Jean-Bernard, aided by Lucien, limps up to the house, feigning a leg injury and asks for Dr Vaugeois, a man he knows to be working for the maquis. The doctor cautiously takes him in. When the doctor removes the bandage from Jean-Bernard’s leg and finds no wound, he knows the game is up. Lucien and others go through the doctor’s trinkets, taking the best pieces; the doctor’s brother phones up, and is told by a collaborator, Hippolyte, that the doctor is going to be shot; Lucien and Jean-Bernard ask the doctor’s teenage son Patrick about an impressive model ship he has made during the past year. Jean-Bernard snaps the mast in two, and Lucien breaks off the upper deck. Throughout this scene, the potential for violence that seethes below the surface is as horrifying, if not more so, than the small outbreaks. As Lucien calmly breaks up the boat, he stares into Patrick’s eyes, his own swimming with malevolence, and also with wonder at the power he is just beginning to discover in himself.
The small act can be as devastating as the large. In a later scene, Lucien visits the Horns’ appartment and finds France playing the first movement of the Moonlight Sonata. Horn says he feels that his whole life has been lived to the beat of this music. After France’s departure from the room, Lucien threatens Horn with exposure unless he gives permission for France to attend a party at the hotel, and sits on the piano keyboard. The tiny gesture of sitting on the piano, the huge implication of cultural rape and desecration.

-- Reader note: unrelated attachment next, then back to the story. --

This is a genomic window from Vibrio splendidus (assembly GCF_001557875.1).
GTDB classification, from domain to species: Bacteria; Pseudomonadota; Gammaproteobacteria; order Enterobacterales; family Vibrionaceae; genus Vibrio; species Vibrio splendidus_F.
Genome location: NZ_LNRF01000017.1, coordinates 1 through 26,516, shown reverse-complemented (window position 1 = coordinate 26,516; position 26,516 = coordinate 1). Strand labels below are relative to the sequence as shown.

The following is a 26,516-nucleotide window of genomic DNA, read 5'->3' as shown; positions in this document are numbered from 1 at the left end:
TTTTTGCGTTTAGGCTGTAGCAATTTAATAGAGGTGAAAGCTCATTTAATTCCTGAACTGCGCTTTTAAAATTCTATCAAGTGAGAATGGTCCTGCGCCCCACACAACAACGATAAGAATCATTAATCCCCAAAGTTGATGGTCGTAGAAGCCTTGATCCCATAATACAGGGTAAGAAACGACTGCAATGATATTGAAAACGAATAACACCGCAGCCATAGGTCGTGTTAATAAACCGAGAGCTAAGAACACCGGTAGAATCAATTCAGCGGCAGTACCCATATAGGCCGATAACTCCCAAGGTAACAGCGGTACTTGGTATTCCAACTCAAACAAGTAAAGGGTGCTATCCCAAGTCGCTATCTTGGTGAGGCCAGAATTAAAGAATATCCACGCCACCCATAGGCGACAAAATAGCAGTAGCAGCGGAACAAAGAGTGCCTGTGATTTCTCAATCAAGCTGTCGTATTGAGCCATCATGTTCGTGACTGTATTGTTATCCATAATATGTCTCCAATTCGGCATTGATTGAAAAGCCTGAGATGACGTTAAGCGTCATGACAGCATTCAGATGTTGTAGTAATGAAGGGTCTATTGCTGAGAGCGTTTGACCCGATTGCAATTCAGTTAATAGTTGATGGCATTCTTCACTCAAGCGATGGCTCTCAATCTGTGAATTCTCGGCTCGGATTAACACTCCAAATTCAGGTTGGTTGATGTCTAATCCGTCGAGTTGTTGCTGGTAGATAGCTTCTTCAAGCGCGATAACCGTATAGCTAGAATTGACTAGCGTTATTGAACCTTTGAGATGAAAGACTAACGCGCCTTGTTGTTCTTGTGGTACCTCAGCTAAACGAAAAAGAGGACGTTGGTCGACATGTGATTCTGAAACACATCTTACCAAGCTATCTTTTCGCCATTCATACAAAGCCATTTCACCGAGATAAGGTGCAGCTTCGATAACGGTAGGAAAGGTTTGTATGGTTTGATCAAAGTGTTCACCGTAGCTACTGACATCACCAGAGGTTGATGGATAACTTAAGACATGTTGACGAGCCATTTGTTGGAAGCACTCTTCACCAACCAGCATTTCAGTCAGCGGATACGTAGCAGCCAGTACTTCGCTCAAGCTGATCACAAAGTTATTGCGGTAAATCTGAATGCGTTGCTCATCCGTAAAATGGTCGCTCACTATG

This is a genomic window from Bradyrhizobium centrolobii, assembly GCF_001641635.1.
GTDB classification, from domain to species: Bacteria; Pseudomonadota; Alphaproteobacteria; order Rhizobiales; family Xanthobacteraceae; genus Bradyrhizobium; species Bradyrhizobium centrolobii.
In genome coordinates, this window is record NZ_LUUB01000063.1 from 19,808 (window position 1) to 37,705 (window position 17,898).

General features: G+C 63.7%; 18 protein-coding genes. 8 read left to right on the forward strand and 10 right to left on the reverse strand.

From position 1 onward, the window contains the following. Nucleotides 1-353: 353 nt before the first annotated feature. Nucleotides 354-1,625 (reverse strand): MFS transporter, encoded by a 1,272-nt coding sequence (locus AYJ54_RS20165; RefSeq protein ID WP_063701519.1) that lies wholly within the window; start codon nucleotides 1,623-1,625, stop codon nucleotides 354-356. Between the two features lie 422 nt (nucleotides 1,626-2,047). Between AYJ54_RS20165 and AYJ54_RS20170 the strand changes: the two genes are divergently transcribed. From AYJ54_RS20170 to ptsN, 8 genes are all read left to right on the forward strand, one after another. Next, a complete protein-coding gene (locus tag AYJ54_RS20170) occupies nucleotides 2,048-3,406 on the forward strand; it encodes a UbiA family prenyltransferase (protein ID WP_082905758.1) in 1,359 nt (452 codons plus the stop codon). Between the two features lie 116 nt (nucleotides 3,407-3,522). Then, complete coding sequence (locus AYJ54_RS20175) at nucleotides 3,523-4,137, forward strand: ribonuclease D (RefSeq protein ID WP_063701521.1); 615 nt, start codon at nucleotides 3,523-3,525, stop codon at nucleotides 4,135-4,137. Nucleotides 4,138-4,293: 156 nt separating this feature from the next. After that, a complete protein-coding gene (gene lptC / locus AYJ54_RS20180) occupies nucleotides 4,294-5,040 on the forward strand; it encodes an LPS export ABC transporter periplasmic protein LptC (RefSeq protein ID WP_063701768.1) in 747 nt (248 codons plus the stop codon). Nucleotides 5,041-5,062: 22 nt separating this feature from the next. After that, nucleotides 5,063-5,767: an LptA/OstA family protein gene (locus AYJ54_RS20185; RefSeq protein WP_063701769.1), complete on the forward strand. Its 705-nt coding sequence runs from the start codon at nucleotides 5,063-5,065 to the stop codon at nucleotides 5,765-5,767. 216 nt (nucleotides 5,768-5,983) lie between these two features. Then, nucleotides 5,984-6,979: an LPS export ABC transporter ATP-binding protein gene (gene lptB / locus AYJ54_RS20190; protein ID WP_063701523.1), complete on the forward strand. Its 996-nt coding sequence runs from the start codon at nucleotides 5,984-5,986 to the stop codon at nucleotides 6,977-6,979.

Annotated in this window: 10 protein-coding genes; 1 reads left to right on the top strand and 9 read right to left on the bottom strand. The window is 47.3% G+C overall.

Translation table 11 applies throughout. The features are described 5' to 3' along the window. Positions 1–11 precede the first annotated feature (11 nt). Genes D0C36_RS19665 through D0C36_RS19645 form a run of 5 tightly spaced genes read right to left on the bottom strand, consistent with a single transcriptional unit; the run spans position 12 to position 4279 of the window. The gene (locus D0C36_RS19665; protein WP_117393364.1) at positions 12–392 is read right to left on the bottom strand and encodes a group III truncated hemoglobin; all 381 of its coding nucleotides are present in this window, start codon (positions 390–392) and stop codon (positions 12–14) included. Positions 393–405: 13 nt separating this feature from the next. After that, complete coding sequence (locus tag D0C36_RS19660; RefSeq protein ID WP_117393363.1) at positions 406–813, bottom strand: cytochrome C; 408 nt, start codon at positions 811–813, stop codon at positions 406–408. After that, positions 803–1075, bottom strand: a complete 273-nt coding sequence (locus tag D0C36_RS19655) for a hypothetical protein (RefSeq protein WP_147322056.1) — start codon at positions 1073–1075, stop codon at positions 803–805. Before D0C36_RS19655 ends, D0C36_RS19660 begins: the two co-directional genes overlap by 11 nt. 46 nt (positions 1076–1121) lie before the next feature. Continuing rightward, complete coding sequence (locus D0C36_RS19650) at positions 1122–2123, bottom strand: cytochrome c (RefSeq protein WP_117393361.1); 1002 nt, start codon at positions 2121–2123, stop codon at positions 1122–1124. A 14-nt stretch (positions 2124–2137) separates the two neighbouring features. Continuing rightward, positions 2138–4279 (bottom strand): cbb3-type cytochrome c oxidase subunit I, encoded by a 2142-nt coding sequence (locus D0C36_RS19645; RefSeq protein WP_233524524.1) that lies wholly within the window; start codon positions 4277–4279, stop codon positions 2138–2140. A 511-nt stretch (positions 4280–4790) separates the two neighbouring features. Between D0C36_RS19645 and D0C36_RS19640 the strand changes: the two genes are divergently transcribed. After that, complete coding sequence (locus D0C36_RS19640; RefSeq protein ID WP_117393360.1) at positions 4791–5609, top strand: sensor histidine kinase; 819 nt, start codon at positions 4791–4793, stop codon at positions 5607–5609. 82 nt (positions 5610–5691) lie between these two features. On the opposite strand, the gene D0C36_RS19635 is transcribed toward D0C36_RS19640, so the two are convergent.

Related to the banality of evil is the element of chance in the film’s plot. A character in Alan Bennett’s The History Boys talks of subjunctive history — ‘moments when history rattles over the points.’ An example given there is that Halifax might have taken over as Prime Minister after Neville Chamberlain’s resignation in 1940, but at a key moment went to the dentist. If he’d had better teeth, he might have been made PM, and the Germans might have won the war. Pascal expressed a similar thought: ‘Le nez de Cléopâtre: s’il eût été plus court, toute la face de la terre aurait changé.’